Pizzey: So you didn't know [the translator] was all right until you were released?
Butler: Even when I was released, when they got me up the road to an armored Humvee, with an Iraqi general, he spoke good English. I asked him whether there was any news on my translator and he said to me, "I am sorry, they cut his throat".
So that was, from the elation of being released to getting that, was just a rollercoaster because then I was right down. Then it wasn't until I got to Basra Palace, which was about 15 minutes later, and there was a British colonel there, and the first thing I asked him was if he had any news on [the translator], and he said, "Yes, he is fine. CBS have looked after him".
Pizzey: That must have been a relief.
Butler: It was, yes.
Pizzey: So you made the videos. They made you say, "Do anything to secure my release." Were you aware of any demands they were making for your release?
Butler: No. They made me make a second video, which was definitely a proof-of-life video, but I am guessing it was about two weeks after they made the first one, which was - they did it literally in the next room. I heard lots of voices, new people in the house, a lot of talking. They picked me up off the ground and took me through, and they took my handcuffs off, and they took my hood off. They had set up the same video camera and asked me to say a few things, and said I could send a message to my family, which I did. But I believe that that tape was never used as a proof of life. It did get into the hands of British, but in a roundabout fashion.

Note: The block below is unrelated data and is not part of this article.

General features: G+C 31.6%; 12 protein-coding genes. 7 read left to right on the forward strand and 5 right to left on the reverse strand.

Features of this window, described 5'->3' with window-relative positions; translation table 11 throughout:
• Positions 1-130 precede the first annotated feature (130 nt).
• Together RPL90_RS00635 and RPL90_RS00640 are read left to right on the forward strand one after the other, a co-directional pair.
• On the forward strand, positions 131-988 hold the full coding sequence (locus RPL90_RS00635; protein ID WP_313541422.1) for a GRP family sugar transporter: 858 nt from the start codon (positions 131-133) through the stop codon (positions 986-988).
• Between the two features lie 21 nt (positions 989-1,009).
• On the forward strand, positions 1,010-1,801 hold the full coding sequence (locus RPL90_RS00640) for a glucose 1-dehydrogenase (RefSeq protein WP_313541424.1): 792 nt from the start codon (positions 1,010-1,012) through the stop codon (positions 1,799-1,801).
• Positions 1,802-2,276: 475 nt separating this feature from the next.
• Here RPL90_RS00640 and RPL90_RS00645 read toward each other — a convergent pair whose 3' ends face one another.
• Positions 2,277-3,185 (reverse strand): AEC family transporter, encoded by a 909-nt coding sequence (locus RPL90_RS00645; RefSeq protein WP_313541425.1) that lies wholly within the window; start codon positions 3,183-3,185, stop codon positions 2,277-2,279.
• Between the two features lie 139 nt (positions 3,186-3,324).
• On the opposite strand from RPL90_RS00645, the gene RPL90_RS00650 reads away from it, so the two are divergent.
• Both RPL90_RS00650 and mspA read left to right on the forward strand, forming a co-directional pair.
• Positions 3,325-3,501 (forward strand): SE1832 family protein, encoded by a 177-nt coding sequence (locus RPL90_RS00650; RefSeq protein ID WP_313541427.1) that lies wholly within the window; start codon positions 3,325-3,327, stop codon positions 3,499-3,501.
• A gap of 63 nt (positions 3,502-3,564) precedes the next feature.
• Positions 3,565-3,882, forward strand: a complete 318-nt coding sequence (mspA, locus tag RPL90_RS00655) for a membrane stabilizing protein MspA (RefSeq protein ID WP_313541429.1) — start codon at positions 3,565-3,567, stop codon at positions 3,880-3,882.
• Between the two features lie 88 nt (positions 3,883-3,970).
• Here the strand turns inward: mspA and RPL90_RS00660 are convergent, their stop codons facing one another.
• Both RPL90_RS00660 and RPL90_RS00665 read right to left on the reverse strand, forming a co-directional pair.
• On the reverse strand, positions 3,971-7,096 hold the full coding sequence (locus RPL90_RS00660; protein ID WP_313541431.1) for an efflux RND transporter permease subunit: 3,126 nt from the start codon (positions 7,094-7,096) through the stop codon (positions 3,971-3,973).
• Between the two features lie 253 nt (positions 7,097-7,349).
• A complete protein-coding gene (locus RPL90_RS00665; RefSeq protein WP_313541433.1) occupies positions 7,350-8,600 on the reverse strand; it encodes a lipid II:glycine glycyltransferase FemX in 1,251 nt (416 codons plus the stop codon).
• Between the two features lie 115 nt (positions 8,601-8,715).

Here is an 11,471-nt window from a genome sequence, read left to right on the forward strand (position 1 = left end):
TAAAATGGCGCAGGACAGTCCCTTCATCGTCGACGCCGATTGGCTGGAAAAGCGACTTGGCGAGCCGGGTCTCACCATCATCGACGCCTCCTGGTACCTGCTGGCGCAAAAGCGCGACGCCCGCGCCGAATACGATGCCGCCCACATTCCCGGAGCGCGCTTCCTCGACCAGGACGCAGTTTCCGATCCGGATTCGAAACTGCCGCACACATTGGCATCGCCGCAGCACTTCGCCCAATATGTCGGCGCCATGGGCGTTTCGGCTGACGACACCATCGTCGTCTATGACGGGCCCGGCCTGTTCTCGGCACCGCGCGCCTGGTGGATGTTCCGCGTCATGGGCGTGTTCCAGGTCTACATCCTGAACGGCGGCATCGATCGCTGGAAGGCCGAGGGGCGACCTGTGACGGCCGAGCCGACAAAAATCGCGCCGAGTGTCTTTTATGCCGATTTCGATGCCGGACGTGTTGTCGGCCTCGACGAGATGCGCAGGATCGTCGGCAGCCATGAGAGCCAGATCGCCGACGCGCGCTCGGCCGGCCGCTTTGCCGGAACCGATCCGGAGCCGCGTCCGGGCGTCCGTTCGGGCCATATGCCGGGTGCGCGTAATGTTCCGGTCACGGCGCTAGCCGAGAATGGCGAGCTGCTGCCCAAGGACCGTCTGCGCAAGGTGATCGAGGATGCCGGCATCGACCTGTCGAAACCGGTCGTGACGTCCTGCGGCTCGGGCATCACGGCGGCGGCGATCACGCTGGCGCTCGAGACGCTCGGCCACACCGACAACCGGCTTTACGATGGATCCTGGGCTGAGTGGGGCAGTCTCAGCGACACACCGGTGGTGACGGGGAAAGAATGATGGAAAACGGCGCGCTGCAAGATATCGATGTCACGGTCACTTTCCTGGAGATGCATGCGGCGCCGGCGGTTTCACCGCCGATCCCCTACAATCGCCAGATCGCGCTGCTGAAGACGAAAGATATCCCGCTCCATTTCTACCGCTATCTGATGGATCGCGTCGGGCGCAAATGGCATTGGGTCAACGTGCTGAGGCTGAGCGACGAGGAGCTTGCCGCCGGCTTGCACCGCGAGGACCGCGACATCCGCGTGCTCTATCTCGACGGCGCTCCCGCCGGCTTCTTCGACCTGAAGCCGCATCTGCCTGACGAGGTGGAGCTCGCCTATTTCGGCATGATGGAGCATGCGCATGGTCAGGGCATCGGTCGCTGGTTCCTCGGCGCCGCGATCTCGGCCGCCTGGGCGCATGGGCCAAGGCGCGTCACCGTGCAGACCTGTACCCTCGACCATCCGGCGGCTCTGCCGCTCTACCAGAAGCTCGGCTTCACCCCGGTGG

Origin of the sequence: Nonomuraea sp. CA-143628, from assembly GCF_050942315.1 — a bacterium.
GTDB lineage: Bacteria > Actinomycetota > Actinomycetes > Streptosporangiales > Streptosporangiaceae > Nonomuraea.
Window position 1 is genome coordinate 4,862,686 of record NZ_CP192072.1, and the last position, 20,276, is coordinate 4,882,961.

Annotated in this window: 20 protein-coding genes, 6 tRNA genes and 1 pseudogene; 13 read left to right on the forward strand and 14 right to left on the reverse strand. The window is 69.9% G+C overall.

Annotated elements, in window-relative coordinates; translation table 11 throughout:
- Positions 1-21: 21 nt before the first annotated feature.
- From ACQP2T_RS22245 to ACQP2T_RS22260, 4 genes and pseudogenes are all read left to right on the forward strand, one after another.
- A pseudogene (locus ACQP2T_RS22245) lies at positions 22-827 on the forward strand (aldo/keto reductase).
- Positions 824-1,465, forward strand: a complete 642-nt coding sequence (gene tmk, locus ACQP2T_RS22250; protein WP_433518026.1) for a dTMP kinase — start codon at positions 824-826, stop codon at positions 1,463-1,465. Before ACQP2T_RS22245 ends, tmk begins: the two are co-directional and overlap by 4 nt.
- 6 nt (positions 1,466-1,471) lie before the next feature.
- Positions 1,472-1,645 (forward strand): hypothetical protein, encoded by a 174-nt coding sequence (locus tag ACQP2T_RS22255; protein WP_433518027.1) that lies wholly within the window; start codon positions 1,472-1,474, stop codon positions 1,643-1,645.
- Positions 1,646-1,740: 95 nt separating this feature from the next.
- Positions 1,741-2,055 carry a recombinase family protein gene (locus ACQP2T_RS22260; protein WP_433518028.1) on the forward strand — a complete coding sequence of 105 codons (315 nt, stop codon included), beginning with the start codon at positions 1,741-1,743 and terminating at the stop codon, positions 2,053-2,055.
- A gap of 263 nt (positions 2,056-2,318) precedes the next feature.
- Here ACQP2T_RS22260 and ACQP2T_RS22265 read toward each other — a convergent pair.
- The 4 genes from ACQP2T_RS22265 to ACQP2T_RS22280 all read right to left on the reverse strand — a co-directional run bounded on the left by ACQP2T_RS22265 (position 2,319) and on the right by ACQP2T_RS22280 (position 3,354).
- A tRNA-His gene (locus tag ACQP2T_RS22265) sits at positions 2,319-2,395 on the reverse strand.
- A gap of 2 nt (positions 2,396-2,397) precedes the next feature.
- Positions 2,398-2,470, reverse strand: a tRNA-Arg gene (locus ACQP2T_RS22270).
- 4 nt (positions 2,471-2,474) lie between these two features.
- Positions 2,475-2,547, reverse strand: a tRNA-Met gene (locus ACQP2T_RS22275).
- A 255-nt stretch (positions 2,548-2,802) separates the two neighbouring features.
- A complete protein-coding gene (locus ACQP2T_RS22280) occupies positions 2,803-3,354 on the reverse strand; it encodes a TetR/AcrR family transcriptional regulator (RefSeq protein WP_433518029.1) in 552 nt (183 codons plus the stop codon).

Pizzey: So you don't know why they took you, what they wanted in exchange for you, what did they want?
Butler: No, I don't know. I don't know the motivation for it. I don't know how it came to be that they targeted us in the hotel. I think that they were looking for a quick solution. I don't think they really were prepared for the Mahdi army to come out and say, "This is wrong," for Moqtada al Sadr himself to put the word out straight away that, "This is wrong, these are journalists, we want him released". I think they might have backed themselves into a corner.